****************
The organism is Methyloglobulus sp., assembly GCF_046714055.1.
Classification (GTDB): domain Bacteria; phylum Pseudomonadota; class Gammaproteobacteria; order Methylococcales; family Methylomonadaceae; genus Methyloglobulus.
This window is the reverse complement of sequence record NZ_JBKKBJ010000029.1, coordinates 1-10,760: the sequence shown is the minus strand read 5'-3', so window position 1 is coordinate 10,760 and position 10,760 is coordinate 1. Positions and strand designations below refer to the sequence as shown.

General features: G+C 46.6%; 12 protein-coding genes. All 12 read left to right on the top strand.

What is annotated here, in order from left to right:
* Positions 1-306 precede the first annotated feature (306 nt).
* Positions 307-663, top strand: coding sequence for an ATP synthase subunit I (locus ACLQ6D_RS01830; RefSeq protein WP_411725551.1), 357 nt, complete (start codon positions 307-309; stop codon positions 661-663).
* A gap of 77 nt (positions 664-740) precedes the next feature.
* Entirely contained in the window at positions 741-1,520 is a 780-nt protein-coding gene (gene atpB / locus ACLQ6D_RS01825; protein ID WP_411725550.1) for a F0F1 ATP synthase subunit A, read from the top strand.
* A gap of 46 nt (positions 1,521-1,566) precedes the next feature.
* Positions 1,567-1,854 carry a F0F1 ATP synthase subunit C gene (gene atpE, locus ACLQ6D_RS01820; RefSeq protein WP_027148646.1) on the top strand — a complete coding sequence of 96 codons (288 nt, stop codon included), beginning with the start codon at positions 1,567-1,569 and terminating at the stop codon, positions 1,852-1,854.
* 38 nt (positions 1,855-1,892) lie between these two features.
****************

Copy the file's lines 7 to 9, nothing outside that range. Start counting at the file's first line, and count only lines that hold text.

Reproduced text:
* Positions 307-663, top strand: coding sequence for an ATP synthase subunit I (locus ACLQ6D_RS01830; RefSeq protein WP_411725551.1), 357 nt, complete (start codon positions 307-309; stop codon positions 661-663).
* A gap of 77 nt (positions 664-740) precedes the next feature.
* Entirely contained in the window at positions 741-1,520 is a 780-nt protein-coding gene (gene atpB / locus ACLQ6D_RS01825; protein ID WP_411725550.1) for a F0F1 ATP synthase subunit A, read from the top strand.